Welcome to the Matrix.
This is the another installment of Tomahawk Nation’s new feature on advanced statistics for college football, in the context of FSU. SB Nation has provided us with a treasure trove of data from Sports Source Analytics, and I get to play Grandmaster Stats Man! Special thanks to Parker Fleming of Frogs O War (@statswar), Chad Peltier of Land Grant Holy Land, and Paul Dalen of Corn Nation (@paul_dalen) for their help in getting me up to speed on these statistics.
Florida State won in a nervewracking, but decisive manner against Louisville this Saturday. Below are a select few statistics that I will be highlighting to illustrate key aspects of the game.
Here is a glossary for terms that we will use, though we will individually define statistics as we first introduce them: College Football Advanced Stats Glossary
Per Play and Per Series Efficiency
The most “basic” of early-era advanced football statistics was yards per play. FSU had a significant advantage in YPP over Louisville, with FSU’s 6.96 a staggering 1.49 (21%) better than Louisville’s 5.47.
FSU’s 6.96 was their highest of the season (power 5 or not), eclipsing the 6.87 they posted over Boise State. Boise had a much better defense, of course, but it is still an impressive offensive performance.
That 6.96 from Briles’ Seminoles is better than the 6.51 YPP Louisville allowed Notre Dame.
The Seminoles held Louisville to 5.47 YPP. This was their best against power 5 opponents, but only marginally better than their performances against Boise and Virginia. Again, those two are better opponents, but the only team to outperform FSU’s defense against UL was Notre Dame’s defense who held Louisville to 5.11. Pretty decent company.
Success rate as always is a great metric of how well your team uses each set of downs. FSU was successful on 45.3% of their plays, and Louisville was successful on 44% of their plays.
FSU’s defense effectively tied their best performance vis a vis success rate from week one against Boise. Slightly worse than the national average of 41%, FSU’s defense continues to improve.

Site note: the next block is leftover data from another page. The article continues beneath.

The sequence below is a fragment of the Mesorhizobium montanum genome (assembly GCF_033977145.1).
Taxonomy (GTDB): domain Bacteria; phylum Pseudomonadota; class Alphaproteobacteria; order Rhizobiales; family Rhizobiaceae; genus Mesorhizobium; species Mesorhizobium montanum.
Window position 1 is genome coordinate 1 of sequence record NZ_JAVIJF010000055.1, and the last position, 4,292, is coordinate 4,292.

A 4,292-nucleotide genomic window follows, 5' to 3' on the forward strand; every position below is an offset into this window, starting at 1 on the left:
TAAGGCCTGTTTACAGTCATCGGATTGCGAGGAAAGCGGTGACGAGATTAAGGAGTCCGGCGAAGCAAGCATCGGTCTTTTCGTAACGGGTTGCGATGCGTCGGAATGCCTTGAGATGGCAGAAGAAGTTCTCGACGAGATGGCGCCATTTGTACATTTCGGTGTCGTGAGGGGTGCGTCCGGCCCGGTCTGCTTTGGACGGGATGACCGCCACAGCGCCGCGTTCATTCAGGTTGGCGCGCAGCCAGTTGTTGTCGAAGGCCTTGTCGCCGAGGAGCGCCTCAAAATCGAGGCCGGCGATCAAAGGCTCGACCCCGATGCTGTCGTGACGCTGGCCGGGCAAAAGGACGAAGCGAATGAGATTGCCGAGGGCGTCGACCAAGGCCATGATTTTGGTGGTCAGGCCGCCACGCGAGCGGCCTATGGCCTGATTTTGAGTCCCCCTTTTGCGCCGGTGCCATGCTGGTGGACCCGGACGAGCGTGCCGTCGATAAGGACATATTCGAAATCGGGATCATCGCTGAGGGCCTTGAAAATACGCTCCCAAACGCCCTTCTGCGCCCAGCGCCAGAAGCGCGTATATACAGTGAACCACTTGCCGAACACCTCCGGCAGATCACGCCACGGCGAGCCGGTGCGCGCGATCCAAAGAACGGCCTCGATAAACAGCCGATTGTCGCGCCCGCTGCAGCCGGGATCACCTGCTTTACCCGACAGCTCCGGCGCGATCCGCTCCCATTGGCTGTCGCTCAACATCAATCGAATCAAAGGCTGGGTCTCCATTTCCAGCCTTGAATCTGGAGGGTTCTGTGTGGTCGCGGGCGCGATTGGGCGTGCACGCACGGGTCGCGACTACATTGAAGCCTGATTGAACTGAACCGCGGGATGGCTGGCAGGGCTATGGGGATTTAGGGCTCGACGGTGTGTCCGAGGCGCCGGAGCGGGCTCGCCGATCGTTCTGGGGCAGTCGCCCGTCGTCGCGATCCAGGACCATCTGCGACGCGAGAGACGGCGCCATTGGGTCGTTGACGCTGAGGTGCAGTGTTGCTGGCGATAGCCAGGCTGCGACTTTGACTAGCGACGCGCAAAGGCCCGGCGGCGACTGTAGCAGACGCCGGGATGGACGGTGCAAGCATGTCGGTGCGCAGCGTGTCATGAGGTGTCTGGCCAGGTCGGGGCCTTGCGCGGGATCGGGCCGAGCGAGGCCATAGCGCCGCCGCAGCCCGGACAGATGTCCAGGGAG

This was FSU’s best power 5 offensive success rate by far, with the games against Boise and Virginia yielding 35% and 36%, respectively.
The numbers really back up the eye test here. FSU’s offensive performance was very good.
Recovering from getting behind the chains
Passing down success rate is where we’ll begin. This is a good indication of how well a team has successful plays when they are get behind the chains and are in obvious passing downs.
FSU has struggled with passing downs this year, especially in second halves. Teams are better able to exploit the Seminoles’ offensive line deficiencies when they know a pass is likely coming.
FSU recorded their best PD SR of the season against power 5 opponents vs Louisville, succeeding on 21.05% of passing down plays. This is still well below the national average of 29.3%, but improvement in this area is critical as FSU continues to battle its offensive line issues.
FSU allowed Louisville to succeed on 26.3% of their drives. This isn’t great, but isn’t still better than the national average.
Getting in scoring position
Much is made of red zone trips and red zone efficiency, but you can’t get into the final twenty yards until you get into the final forty yards. This area is where you can begin to look at scoring field goals. Scoring opportunity rate is how we can measure this efficiency.
Both FSU and Louisville played 13 drives. The Seminoles reached almost-paydirt at the 40 on nine of their 13 drives, an impressive 69.2% rate. This was by far their best performance of the year in this respect. Their next best performance getting into scoring position was on 46.6% of their drives against Boise. This is their first game above the 2019 YTD national average of 50.1%.
Louisville had scoring opportunities on 53.8% of their drives. Slightly worse than the average here, but not by a huge amount. This is, however, the defense’s best performance (against power 5 opponents) of the season in this regard.
On top of their success in finding these areas, FSU either scored a touchdown or made/attempted a field goal on every single opportunity. This is where Ricky Aguayo comes in. After a nice start to the season, Aguayo missed 3 field goals. They were not easy, by any means, but the misses were quite bad, not even coming close to scoring.
FSU was very good on offense, but let down by their kicker. The game could have been much easier had one or two more field goals been executed (like a turtle).
I am very thankful to have SB Nation’s treasure trove of Sports Source Analytics data available to us, and this is just a small sample of what we will be doing this season. Below you will find the advanced box score for FSU’s game against Louisville this past Saturday.
FSU Louisville Advanced Box
|Exp. Rush Rate||10.26%||4.88%|
|Exp. Pass Rate||33.33%||20.59%|
|SD Rush Rate||60.00%||71.43%|
|PD Rush Rate||31.58%||42.11%|
|3D Yds to go||7.64||7.47|
|Scor Opp SR||37.84%||45.00%|
|Short Rush SR||62.50%||50.00%|
|Scor Opp Rate||69.23%||53.85%|
|Scor Opp TD rate||55.56%||42.86%|
|RZ Drive Rate||30.77%||23.08%|
|RZ TD Rate||75.00%||66.67%|